As the great debate over fake meat continues, farm groups are pushing for federal regulatory oversight of the products by the U.S. Department of Agriculture. They are also requesting the government prohibit the use of commonly known and industry recognized "meat" terms in the labeling and advertising of all lab-grown and plant-based alternatives.

Minnesota State Cattlemen's Association President Krist Wollum says the debate around fake meat is a sensitive one and covers both lab or cell-cultured product and plant-based product. "We have the plant-based proteins that they're trying to call meat and they are really beyond meat. We just don't want them to use that word meat because it's truly not meat," he says.

National meat lobbying groups sent a letter to the White House requesting the USDA's Food Safety and Inspection Service assert jurisdiction over lab-grown protein. They have also asked USDA and the Food and Drug Administration to clarify the definition of meat and it's legal labeling. National Cattlemen's Beef Association President Kevin Kester says his organization firmly believes the term "beef" should only apply to products derived from actual livestock. He says, "USDA can be trusted to ensure fair and accurate product labels for lab-grown fake meat."

U.S. Cattlemen's Association President Kenny Graner says they've called on Congress and the administration to implement policies that will get ahead of consumer confusion in the marketplace by enforcing truth in labeling and inter-agency dialogue.

In October, livestock interests and other stakeholders, such as fake meat manufacturers, consumer groups and scientists, were asked to participate in a public meeting on lab-grown meat in Washington, D.C., with both agencies. The first day focused on food safety, with the second looking at product labeling and marketing claims. At that time, the National Cattlemen's Beef Association presented its case about why USDA needs to have primary jurisdiction over these products.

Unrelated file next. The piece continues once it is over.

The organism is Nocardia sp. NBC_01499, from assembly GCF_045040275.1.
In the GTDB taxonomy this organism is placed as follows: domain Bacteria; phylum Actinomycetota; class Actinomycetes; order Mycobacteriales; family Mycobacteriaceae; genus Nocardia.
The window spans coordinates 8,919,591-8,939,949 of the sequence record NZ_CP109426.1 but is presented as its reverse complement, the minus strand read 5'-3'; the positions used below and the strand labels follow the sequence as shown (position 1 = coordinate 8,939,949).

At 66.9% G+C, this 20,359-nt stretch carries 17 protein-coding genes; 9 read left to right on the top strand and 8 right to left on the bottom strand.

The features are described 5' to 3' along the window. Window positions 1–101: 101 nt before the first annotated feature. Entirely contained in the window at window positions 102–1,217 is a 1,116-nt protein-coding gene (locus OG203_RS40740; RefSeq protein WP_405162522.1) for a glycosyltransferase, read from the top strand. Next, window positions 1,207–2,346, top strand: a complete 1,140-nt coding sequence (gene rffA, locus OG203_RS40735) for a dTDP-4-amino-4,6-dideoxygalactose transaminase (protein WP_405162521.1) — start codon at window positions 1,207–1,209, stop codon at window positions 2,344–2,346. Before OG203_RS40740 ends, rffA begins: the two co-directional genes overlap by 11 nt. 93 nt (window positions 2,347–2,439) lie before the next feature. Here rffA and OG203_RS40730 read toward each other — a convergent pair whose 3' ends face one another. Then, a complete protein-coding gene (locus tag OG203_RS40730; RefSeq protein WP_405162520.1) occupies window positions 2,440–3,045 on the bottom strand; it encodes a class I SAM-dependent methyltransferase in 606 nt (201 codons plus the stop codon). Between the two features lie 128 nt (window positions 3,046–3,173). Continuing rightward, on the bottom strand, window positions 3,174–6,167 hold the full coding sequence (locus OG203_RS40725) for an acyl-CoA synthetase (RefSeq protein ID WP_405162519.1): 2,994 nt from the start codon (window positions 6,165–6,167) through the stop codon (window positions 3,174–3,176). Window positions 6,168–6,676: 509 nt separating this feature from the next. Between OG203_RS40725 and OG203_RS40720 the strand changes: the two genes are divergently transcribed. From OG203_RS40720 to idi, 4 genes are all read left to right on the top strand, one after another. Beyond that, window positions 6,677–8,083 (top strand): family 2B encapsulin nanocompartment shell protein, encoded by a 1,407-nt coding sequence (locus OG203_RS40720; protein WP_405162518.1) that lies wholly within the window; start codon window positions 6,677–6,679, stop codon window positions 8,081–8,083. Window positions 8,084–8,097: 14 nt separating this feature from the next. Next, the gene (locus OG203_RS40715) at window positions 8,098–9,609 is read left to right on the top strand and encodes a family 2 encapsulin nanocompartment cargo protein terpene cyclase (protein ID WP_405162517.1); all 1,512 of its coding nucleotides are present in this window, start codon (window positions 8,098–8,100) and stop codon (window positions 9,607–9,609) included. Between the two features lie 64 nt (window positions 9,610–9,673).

At the public meeting, marketing materials from lab-grown fake meat activists were also presented that claimed that clean meat is produced by taking a small sample of animal cells and replicating them outside of the animal. They say the end product is 100-percent real meat, but without the use antibiotics, or the food safety risk of E. coli, salmonella or animal waste. Food scientists exposed the claims as being false and misleading. Barbara Kowalcyk, assistant professor in the Department of Food Science and Technology at Ohio State University says, "Lab grown products will not be sterile because the environment where they are grown in very conducive to the growth of pathogens." She also went on to point out that antimicrobials will be used in these products.

National Cattlemen's Beef Association Executive Vice President of Government Affairs Colin Woodall says the debate between USDA and FDA on who should have regulatory oversight is ongoing. However, he thinks the decision will ultimately be made at the White House. "We're doing everything we can to make sure the president understands that when it comes to this product we need to make sure that USDA inspects it, just like they inspect us. More importantly, that they can prevent the label from being placed on this product that says, 'clean meat,' we don't want that," he says.

The livestock industry is fearful that without any regulation of fake meat products, those companies will be at a competitive advantage to real meat.

"Because they don't have the same regulatory burden that we're going to have," says Woodall. He adds that if they can talk about clean meat, there will be a lot of consumers that will be confused and may try the product.

"I think if we just look at our merits, we don't really have to worry about seeing our market share dwindle when this product comes to market, but we just have to make sure that we are clear with the consumer about what our product is and what their product is," Woodall says.

Wollum says this is an issue they're staying on top of because the dairy producers had the same fight with plant-based or nut-based beverages using the word milk on the label. Woodall says they have pointed out to the president the problems the dairy industry has faced with imitation products being labeled as dairy products.

"Twenty years of the dairy industry trying to get FDA to act is unacceptable.," Woodall says. "We don't have 20 years to wait we need to make that decision now."